PROPERTY NEWS - The cautious stance from South African Reserve Bank to leave interest rates unchanged may not be the worst thing in present circumstances. Analysts anticipated that the bank would keep rates unchanged considering the risks to the rand including the possibility of a credit-ratings downgrade from Moody’s.
“Balancing inflation and economic growth is a delicate business, and a conservative approach towards stabilising volatility is an important part of preparing for future growth and should hopefully settle concerns from investors over our country’s ability to take our economic outlook seriously,” says Tony Clarke, Managing Director for the Rawson Property Group.
A prime lending rate of 10% still remains favourable for property buyers, particularly when paired with the generous bond rates on offer from eager lenders.
“It’s been more difficult for lenders to meet their bond quotas since market activity has slowed,” says Clarke, “which has incentivised them to be more competitive in the interest rates they’re offering. Applicants with suitable profiles who can prove a stable income and a responsible financial attitude are being granted very favourable interest rates at present.”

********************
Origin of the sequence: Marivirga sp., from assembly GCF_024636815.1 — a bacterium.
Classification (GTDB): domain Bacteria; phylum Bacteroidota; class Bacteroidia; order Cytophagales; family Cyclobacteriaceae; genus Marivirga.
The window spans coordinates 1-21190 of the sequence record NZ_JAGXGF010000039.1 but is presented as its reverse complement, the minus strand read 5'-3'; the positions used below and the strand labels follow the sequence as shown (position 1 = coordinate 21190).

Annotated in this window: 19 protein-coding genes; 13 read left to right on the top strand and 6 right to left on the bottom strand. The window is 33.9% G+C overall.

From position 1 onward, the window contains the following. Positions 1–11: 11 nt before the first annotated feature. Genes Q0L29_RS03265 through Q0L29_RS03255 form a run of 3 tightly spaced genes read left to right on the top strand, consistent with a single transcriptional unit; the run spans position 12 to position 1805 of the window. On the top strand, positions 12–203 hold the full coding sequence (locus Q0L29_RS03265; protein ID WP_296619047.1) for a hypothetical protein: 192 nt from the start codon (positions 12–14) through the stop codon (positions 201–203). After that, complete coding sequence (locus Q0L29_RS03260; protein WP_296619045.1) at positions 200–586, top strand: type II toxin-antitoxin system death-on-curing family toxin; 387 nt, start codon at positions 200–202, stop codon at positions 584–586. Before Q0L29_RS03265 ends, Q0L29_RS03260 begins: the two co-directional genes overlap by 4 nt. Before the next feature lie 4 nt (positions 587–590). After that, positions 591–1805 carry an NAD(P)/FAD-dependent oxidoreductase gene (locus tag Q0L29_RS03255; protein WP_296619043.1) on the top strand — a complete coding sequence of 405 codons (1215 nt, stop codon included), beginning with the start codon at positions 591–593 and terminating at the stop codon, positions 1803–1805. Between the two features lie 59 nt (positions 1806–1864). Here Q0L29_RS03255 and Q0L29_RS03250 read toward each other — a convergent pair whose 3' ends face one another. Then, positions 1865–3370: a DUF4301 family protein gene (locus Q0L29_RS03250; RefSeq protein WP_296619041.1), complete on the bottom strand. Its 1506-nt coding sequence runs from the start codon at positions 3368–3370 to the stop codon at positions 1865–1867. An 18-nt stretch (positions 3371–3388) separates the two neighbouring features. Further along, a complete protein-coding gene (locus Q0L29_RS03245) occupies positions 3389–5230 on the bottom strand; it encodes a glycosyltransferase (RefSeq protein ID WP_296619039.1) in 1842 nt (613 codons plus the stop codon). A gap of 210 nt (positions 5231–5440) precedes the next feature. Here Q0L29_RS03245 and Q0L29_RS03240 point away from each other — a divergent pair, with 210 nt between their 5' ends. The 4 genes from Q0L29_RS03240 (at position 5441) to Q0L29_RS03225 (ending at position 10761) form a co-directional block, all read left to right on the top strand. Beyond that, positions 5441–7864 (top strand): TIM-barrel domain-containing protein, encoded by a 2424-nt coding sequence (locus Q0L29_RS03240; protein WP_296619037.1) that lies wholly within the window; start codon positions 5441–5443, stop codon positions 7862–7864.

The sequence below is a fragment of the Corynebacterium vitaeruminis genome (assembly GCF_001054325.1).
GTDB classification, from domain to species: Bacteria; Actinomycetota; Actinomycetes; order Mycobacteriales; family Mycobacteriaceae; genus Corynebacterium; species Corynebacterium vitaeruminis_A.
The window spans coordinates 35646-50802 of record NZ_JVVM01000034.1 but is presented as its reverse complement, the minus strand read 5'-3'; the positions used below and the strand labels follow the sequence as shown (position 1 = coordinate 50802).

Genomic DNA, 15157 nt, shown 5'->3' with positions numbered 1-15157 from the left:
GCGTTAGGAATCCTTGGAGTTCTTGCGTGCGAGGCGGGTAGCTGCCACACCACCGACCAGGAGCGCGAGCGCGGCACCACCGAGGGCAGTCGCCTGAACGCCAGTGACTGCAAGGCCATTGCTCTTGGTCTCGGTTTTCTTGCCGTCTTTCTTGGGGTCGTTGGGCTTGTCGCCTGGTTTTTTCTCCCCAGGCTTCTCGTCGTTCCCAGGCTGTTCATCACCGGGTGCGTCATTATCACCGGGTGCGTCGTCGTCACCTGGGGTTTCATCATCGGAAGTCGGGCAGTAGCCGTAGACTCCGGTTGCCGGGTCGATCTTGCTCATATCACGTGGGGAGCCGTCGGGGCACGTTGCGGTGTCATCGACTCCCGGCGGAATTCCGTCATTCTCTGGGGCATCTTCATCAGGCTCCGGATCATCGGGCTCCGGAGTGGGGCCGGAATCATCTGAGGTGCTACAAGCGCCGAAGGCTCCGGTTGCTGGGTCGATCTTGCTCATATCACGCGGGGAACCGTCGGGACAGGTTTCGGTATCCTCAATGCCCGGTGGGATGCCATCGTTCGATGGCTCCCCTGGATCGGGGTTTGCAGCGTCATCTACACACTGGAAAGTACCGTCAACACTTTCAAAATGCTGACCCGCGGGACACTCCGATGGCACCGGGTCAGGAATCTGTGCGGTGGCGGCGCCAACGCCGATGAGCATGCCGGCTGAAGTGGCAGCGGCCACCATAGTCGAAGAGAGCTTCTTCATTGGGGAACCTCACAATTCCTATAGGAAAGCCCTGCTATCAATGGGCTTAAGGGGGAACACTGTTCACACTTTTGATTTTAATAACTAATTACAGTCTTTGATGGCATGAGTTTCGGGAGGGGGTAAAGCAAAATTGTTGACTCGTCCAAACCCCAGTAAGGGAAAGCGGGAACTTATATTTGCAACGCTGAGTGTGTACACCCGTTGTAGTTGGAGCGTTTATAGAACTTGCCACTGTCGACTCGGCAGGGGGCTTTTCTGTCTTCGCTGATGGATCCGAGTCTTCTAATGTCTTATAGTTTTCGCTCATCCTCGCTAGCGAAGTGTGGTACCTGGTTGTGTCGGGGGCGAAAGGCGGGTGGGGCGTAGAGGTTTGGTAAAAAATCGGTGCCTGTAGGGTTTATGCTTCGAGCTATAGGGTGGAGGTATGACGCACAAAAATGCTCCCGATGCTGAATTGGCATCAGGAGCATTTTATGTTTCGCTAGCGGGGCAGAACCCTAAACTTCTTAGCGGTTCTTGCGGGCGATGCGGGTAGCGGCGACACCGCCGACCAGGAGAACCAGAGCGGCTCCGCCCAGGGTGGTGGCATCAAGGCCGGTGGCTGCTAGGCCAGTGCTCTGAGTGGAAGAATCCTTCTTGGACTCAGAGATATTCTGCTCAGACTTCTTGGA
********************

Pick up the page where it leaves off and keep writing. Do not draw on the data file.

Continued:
This, combined with the abundance of well-priced properties currently on the market, paints an attractive picture for buyers looking to invest on the cusp of a property market upswing. According to Clarke, signs of this upswing have already begun in the form of a slow but steady increase in market activity which is predicted to strengthen over the typically busy summer period.
“The market will take time to recover fully from this extended contraction, and buyers are still in a position of strength with supply outweighing demand for now,” he says. “Until that changes, it’s essential that homeowners price their properties according to current conditions, preferably with the help of a comparative market analysis conducted by an experienced property professional.“
On the spending front, this time of year can be very tempting for consumers wanting to splurge on little luxuries and impulsive buys that are fun in the moment. Clarke advises consumers not to overextend themselves in these liminal moments, but use this time to pay off as much debt as possible which could put them in a strong position for the future.
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